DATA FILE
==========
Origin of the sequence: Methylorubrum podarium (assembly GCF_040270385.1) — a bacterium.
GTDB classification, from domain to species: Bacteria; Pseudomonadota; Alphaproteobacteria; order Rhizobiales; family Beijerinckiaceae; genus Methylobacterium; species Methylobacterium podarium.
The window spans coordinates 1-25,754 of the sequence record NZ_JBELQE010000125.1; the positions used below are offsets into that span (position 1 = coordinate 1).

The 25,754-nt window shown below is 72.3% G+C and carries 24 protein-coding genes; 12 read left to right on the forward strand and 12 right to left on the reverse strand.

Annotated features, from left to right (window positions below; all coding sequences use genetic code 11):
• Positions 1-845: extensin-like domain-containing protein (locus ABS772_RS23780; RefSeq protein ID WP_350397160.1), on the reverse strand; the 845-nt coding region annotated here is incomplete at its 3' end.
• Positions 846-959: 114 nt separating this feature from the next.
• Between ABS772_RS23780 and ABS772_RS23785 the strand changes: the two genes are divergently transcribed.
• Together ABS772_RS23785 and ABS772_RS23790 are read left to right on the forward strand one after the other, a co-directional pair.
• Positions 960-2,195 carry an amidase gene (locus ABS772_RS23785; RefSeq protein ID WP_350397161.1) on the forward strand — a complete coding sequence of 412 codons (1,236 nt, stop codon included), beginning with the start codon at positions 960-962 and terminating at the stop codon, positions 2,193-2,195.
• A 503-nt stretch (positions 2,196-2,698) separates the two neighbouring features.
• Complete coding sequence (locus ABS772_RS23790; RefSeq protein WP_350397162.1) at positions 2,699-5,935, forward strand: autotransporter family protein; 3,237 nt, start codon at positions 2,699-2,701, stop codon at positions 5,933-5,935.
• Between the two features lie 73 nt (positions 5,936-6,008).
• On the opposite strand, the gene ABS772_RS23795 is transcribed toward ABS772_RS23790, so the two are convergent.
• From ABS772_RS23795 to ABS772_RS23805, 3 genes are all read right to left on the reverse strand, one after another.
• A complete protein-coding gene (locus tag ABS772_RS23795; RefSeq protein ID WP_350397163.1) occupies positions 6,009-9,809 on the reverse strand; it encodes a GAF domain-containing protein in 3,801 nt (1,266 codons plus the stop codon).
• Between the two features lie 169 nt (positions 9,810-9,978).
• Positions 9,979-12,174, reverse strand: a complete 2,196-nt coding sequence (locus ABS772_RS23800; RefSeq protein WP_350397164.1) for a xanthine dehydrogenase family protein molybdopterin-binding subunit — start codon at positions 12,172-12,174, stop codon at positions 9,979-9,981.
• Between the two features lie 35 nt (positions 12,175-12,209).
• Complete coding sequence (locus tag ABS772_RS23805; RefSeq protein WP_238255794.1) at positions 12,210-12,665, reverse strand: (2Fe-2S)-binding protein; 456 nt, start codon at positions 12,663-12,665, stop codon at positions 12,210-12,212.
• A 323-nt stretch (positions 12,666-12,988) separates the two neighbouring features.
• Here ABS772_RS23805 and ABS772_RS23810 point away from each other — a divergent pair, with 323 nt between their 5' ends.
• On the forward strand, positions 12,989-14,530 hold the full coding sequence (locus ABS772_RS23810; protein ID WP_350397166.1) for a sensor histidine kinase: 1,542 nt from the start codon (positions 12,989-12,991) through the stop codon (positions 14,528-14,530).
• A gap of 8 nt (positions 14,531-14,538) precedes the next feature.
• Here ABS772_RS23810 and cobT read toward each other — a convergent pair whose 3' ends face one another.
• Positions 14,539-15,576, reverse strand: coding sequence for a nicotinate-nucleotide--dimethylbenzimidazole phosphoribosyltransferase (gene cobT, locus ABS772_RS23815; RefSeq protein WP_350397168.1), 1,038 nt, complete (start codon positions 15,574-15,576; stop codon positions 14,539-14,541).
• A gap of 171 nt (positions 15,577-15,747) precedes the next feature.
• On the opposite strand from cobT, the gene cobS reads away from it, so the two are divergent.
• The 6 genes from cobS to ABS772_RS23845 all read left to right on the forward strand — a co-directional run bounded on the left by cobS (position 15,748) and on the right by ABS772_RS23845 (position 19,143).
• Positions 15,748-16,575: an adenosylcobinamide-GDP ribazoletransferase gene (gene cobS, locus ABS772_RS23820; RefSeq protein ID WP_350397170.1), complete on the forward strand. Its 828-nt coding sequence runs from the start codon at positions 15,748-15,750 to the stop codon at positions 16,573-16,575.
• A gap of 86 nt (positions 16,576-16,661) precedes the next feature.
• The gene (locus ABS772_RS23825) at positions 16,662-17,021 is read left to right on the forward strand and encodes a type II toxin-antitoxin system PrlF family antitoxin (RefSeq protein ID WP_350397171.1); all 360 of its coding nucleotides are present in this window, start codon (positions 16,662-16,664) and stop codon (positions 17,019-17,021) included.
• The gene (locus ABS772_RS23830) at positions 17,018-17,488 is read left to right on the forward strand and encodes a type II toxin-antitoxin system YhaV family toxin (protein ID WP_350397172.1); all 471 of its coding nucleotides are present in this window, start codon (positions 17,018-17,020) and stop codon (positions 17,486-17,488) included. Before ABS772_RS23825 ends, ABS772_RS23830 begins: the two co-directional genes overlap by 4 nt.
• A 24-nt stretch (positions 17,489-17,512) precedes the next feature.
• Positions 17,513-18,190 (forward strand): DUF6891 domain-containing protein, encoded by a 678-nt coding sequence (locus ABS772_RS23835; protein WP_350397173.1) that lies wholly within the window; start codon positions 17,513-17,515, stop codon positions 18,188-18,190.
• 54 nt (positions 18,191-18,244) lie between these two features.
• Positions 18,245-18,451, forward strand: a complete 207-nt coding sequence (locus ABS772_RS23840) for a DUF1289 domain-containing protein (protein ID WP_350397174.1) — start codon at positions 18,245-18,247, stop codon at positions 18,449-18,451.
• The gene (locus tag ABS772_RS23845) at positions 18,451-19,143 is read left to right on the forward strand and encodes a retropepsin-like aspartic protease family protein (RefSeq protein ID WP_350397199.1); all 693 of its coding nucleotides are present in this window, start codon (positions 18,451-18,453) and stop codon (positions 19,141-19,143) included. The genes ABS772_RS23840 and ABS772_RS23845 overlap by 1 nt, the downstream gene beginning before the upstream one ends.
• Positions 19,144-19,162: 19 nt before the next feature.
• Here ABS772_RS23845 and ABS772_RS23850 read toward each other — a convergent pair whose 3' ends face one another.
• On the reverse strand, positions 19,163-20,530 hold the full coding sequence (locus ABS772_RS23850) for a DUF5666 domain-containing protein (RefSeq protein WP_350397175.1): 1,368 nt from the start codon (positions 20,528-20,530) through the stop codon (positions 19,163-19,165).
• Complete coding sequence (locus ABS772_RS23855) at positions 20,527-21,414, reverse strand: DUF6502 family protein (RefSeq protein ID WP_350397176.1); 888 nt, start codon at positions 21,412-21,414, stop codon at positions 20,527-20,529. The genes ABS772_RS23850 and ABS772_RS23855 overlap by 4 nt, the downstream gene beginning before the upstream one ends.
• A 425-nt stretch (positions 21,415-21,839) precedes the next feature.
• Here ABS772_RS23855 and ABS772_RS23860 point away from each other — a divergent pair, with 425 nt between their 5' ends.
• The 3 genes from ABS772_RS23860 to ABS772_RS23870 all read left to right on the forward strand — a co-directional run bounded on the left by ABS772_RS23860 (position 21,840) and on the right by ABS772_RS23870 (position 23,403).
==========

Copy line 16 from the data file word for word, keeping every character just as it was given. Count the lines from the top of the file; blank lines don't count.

• A complete protein-coding gene (locus tag ABS772_RS23795; RefSeq protein ID WP_350397163.1) occupies positions 6,009-9,809 on the reverse strand; it encodes a GAF domain-containing protein in 3,801 nt (1,266 codons plus the stop codon).